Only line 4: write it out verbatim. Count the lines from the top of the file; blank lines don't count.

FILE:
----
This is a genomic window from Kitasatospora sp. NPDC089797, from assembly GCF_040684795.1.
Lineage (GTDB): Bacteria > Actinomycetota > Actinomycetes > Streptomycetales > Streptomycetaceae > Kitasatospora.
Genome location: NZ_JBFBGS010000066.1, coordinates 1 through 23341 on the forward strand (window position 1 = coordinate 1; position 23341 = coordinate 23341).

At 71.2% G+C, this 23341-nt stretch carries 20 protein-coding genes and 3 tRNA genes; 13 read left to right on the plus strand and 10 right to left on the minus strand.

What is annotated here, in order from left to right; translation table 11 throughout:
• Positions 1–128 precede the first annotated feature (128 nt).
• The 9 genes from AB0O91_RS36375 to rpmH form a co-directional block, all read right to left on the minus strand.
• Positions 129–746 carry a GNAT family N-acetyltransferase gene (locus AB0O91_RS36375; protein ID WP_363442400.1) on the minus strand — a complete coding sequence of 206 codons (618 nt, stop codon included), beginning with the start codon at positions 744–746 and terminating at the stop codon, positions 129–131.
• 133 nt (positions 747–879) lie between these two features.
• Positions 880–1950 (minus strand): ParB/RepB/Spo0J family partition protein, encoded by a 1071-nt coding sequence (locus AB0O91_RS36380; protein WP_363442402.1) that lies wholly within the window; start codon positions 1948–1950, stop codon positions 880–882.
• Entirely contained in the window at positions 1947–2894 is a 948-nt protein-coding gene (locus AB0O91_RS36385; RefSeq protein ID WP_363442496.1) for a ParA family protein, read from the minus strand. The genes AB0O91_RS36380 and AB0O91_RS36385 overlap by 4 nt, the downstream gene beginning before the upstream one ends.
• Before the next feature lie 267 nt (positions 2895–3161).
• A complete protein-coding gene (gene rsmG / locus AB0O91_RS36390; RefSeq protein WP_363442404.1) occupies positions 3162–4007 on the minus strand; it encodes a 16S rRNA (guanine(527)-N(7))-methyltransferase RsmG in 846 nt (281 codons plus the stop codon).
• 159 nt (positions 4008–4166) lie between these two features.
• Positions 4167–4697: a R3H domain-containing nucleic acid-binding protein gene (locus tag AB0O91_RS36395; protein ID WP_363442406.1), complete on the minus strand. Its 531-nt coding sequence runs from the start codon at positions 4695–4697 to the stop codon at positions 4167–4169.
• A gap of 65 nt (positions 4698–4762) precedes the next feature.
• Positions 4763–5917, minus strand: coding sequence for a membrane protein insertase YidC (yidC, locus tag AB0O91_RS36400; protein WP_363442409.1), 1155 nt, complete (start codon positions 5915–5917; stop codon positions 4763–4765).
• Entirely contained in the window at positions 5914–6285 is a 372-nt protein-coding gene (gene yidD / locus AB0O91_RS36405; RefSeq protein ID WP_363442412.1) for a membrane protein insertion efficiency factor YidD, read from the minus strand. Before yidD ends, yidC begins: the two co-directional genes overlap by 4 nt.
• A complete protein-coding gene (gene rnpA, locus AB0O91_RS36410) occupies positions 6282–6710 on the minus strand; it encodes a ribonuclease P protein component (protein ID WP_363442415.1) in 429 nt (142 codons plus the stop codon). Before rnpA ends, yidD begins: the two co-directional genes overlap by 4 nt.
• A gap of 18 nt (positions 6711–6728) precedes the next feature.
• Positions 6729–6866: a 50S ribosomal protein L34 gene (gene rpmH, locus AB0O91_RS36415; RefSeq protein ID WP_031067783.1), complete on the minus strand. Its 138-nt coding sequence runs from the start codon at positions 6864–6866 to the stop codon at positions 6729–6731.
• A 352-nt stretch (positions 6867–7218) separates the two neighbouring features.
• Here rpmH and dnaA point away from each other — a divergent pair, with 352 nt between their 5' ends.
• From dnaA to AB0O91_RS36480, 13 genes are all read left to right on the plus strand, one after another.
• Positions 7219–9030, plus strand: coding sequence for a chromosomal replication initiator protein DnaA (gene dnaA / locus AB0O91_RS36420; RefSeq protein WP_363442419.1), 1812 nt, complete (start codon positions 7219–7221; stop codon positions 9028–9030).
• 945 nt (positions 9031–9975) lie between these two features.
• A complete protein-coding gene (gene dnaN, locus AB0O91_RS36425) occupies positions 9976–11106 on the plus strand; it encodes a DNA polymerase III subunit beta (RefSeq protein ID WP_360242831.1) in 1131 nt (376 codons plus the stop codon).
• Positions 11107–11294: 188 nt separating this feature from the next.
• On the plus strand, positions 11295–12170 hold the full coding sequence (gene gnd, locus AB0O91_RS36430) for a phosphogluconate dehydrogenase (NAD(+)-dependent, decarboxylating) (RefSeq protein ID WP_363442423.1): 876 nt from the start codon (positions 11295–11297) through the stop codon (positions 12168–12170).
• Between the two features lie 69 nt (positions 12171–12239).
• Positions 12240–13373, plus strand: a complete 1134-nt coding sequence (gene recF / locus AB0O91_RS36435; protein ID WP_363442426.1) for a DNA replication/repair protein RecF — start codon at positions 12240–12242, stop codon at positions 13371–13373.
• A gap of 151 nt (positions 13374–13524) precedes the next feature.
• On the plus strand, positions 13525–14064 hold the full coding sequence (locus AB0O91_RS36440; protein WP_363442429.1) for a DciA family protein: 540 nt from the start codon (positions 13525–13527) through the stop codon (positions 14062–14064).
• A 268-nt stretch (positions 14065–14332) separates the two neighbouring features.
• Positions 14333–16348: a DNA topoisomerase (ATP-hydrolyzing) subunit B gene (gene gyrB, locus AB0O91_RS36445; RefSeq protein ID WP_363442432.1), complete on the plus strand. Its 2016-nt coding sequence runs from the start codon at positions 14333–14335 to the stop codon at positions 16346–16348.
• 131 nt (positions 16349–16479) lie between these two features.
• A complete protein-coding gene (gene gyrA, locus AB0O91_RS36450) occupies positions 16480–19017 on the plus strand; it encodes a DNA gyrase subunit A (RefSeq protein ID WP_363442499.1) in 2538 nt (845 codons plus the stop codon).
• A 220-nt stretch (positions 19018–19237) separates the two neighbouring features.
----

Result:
At 71.2% G+C, this 23341-nt stretch carries 20 protein-coding genes and 3 tRNA genes; 13 read left to right on the plus strand and 10 right to left on the minus strand.